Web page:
15 May 2014

TNA Thursday Randomania - May 15, 2014

- Unfortunately, I was unable to contribute to last week's Ringside review due to internet issues but I'd like to briefly share with you my thoughts on the MVP heel turn, which was the biggest topic of conversation this week.  I think from a storyline standpoint, it makes things much more interesting in the world title scene.  We can debate the decision to turn MVP heel forever but the reality is that the world title picture, which had been stale and at times irrelevant, needed a jolt.  Eric Young as a fighting champion was a nice and welcome change of pace after the lame duck status of the previous titleholder but if Young is to leave his mark as a TNA world champion, he needs a feud that fans will look back on as the feud that put him on the map.  I believe a heel MVP who abuses his power could be that feud.

- A heel MVP also drastically alters the dynamic in the main event scene, which will be a much needed boost for several wrestlers.  Since Lockdown, we've seen MVP clash with Bobby Roode, Bully Ray, Samoa Joe, Austin Aries, Kenny King, Magnus, Abyss, Ethan Carter III, Rockstar Spud, Eric Young, and Dixie Carter.  I believe this was by design to set up this storyline.  MVP's abuse of power has essentially set in motion a war in which much of the Impact Wrestling roster will have to get involved and ultimately pick a side.

- Speaking of picking a side, I'm curious to see how MVP's biggest allies, the Wolves, will react to his actions.  I suspect that they will not condone his behavior, which would then most likely find Davey Richards and Eddie Edwards caught in the crossfire.  This is definitely something to look for in the next few weeks.

- I have a feeling that TNA will use the next five weeks of Impact to set up the Summer months that will kick-off at Slammiversary and will see the company take Impact on the road, and from what we're told, stay on the road for the foreseeable future.  This is something I feel TNA fans should take into account when evaluating the product.  Does it make sense for TNA to book their top angles or reveal their biggest surprises on a taped show at the Impact Zone or wait to do it in front of an excited crowd in New York City?  I think it's obvious.  That's not to say that TNA will load the shows with filler as I think the writers will give us as much as they can, particularly in the MVP abuse of power storyline, without giving away too much.  In addition, I think now's a good time to fully establish the new characters such as Bram and the Menagerie before Slammiversary and the road tapings.  The next five episodes of Impact serve a much bigger purpose than simply building up the next PPV.  They must get their ducks in a row, just in time for the shows that will hopefully reignite the fans' passion for the product.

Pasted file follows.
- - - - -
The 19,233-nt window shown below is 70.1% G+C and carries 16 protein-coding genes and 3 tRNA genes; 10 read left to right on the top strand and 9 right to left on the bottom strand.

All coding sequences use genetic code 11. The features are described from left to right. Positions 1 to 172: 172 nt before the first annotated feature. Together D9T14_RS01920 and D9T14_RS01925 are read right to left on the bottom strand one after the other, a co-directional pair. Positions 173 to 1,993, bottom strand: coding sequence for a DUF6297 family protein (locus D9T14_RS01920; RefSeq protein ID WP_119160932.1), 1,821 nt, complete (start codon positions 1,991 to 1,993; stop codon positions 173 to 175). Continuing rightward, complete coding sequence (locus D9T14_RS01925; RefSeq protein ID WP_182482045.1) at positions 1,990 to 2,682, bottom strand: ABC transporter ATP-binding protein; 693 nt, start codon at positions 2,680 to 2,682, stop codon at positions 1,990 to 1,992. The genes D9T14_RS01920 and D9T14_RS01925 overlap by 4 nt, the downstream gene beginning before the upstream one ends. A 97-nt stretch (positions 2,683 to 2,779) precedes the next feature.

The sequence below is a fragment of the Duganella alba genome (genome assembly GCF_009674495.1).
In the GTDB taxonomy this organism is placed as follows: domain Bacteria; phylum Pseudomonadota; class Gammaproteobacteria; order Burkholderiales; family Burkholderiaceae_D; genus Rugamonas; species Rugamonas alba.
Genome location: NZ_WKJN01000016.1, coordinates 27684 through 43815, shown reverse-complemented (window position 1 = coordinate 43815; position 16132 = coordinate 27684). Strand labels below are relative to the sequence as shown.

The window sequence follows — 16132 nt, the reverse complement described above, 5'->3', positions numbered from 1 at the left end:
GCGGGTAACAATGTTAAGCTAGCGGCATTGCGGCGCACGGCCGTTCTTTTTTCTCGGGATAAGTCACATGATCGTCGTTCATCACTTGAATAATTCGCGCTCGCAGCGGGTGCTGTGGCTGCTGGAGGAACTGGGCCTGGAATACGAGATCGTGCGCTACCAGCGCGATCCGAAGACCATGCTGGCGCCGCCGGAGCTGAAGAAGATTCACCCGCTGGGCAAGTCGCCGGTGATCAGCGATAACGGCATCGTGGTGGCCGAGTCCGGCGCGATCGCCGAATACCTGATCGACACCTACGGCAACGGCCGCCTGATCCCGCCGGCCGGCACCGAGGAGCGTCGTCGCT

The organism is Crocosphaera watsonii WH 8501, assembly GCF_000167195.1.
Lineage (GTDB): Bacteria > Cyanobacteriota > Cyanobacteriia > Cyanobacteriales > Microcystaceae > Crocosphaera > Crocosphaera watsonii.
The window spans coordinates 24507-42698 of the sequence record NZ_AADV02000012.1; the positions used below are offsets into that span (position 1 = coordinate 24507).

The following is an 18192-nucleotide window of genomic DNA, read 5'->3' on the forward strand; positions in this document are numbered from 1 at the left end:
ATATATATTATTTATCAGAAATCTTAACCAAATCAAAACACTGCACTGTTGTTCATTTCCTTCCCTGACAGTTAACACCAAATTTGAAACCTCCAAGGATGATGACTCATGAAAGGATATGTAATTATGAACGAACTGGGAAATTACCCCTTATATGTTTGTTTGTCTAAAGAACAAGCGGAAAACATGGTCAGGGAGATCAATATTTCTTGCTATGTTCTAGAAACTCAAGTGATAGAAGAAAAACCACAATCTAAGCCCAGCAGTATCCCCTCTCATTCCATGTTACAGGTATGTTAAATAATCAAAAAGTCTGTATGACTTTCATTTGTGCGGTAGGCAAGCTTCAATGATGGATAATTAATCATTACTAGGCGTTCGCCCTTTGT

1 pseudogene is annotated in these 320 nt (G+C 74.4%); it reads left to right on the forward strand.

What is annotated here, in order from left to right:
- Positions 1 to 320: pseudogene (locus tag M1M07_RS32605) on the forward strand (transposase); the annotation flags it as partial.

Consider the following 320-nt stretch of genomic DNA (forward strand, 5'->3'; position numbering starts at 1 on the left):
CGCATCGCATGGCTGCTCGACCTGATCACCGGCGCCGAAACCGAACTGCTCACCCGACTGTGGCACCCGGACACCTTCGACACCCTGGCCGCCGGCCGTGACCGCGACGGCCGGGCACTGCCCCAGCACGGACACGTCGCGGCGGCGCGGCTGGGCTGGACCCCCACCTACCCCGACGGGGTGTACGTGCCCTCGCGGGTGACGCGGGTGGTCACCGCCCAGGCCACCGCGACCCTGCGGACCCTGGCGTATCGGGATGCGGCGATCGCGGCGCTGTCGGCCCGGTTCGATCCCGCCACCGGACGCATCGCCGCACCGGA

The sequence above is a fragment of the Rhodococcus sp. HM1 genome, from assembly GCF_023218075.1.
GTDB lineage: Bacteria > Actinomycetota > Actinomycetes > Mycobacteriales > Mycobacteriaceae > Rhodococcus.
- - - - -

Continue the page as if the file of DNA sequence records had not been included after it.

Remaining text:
- And lastly, it looks like Vince Russo is back in the public eye with his new site and a Twitter account.  I'm not one of those who blames everything that went wrong in TNA on Russo simply because I realize that although he was responsible for many aspects of TNA's booking, he was rarely ever the only one making the decisions.  TNA's Creative has always been, and I believe still is, a consortium of bookers, which many would argue is the problem with TNA's booking.  Unfortunately, Russo gets blamed for the bad decisions but receives very little praise, if any, for the good ones.  Because the truth is Russo was an asset to TNA for a long time.  I've always felt that Russo's strengths were in the development of characters and his ability to use every single member of the roster.  In Russo's TNA, no wrestler seemed expendable.  Unfortunately, it's his weaknesses that anyone ever remembers and to this day his critics will bring up in order to denigrate his legacy.  The reason why I mention Vince Russo in my column this week is because I truly feel that Dixie Carter needs to give him a call and bring him back as a writer.  Although he will not make a huge difference in the booking of matches, which currently feel like TNA's booking circa 2008 anyway, I feel his work would be most evident in the way the characters are portrayed and the storylines are written.  If there's one thing Vince Russo knows how to do, it's give the product the elements it so desperately needs: shocking twists, high drama, memorable moments, and complete and utter chaos.  In this era of character development and storyline-dictated angles, I believe Russo would make Impact must-watch television again.  If that's not enough to convince you, just think for a moment the magic that he can create with such acts like Samuel Shaw, the Menagerie, and some of the other fascinating characters.

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